Have you ever come back from a vacation feeling like you need another vacation? Breaks are meant to be rejuvenating, but many travellers return to their regular lives feeling exhausted and drained.
4. Ease into new time zones
If you’re heading into a very different time zone, the change can be tough on your body. There are a few ways to make the transition easier. Many frequent flyers swear by the following rule: as soon as you board the plane, switch over to the time at your destination. If it’s 7 am there, get a tea/coffee and “start” a new day; if it’s 1 am, go to sleep! Starting a few days before your journey, you can also adjust your sleep and wake-up timings by a couple of hours.
5. Disconnect from work
To reap the full benefits of a vacation, you need to disengage from the office. Focus on spending time with your family and friends, immersing in the destination, or simply relaxing – be it by the pool, amid nature or in city streets. If there are any crucial tasks to be handled while you’re away, delegate them to a capable team member before leaving, give them all the information they need and then let them get on with it. Don’t micromanage through constant WhatsApp messages or emails. If you’re going for an extended period, give yourself 30 minutes a day to deal with emails and/or make a quick phone call to catch up with what’s happening at the office – the rest of the time, make the holiday your priority. Keep someone on your team aware of your travel plans and local phone numbers to contact you in case of emergencies.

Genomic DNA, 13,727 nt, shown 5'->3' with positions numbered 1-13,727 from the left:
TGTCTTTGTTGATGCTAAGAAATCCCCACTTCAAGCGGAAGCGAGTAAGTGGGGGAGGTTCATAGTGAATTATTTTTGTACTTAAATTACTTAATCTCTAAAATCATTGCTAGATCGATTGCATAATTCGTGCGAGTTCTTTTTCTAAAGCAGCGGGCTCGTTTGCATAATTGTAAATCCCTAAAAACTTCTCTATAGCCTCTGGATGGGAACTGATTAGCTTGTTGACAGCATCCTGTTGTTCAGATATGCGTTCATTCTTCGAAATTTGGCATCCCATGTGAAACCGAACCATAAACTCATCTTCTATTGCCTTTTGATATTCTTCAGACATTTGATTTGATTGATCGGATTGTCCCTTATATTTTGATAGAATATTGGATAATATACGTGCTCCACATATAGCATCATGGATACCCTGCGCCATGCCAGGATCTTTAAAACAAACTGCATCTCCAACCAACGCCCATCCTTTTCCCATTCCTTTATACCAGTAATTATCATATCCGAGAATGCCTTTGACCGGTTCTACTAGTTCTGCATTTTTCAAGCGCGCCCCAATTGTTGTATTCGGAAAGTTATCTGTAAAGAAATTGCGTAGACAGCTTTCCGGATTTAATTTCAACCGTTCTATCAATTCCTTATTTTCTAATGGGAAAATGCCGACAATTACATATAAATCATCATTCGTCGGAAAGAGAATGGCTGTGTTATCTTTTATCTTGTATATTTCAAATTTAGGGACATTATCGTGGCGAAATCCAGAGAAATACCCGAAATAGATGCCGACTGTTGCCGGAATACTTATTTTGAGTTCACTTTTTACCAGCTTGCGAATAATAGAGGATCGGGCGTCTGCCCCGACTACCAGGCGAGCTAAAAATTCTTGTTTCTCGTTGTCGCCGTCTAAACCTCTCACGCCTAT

6. Curb social media
If you didn’t post it, did it really happen? In this age of digital media, it can be difficult to have a break that’s totally offline – and that’s fine. However, like with work, try not to perpetuate your daily stresses while on vacation. Excessive social media can induce a variety of anxieties, such as FOMO (Fear of Missing Out) and the need to rack up lots of “likes”. So, keep your usage to a minimum to allow your mind to unwind and open itself up to new experiences.
7. Return a day early